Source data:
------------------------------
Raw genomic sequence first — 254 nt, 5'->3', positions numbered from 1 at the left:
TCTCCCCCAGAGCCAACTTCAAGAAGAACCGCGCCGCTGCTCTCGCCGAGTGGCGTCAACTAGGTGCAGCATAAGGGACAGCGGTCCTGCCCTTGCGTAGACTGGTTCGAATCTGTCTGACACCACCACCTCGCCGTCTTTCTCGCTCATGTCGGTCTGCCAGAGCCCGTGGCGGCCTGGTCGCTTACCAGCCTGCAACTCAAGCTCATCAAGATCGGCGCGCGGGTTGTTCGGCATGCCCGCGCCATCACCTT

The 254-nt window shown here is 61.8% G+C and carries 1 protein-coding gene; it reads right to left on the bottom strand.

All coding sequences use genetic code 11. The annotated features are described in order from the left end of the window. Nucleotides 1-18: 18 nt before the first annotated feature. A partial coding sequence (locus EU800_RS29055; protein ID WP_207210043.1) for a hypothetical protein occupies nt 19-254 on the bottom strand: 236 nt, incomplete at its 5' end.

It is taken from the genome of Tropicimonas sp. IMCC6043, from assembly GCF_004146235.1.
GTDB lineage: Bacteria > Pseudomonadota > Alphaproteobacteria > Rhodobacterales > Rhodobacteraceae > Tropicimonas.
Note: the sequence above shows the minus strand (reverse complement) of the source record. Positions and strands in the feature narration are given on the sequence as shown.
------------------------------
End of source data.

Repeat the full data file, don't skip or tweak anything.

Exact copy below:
Raw genomic sequence first — 254 nt, 5'->3', positions numbered from 1 at the left:
TCTCCCCCAGAGCCAACTTCAAGAAGAACCGCGCCGCTGCTCTCGCCGAGTGGCGTCAACTAGGTGCAGCATAAGGGACAGCGGTCCTGCCCTTGCGTAGACTGGTTCGAATCTGTCTGACACCACCACCTCGCCGTCTTTCTCGCTCATGTCGGTCTGCCAGAGCCCGTGGCGGCCTGGTCGCTTACCAGCCTGCAACTCAAGCTCATCAAGATCGGCGCGCGGGTTGTTCGGCATGCCCGCGCCATCACCTT

The 254-nt window shown here is 61.8% G+C and carries 1 protein-coding gene; it reads right to left on the bottom strand.

All coding sequences use genetic code 11. The annotated features are described in order from the left end of the window. Nucleotides 1-18: 18 nt before the first annotated feature. A partial coding sequence (locus EU800_RS29055; protein ID WP_207210043.1) for a hypothetical protein occupies nt 19-254 on the bottom strand: 236 nt, incomplete at its 5' end.

It is taken from the genome of Tropicimonas sp. IMCC6043, from assembly GCF_004146235.1.
GTDB lineage: Bacteria > Pseudomonadota > Alphaproteobacteria > Rhodobacterales > Rhodobacteraceae > Tropicimonas.
Note: the sequence above shows the minus strand (reverse complement) of the source record. Positions and strands in the feature narration are given on the sequence as shown.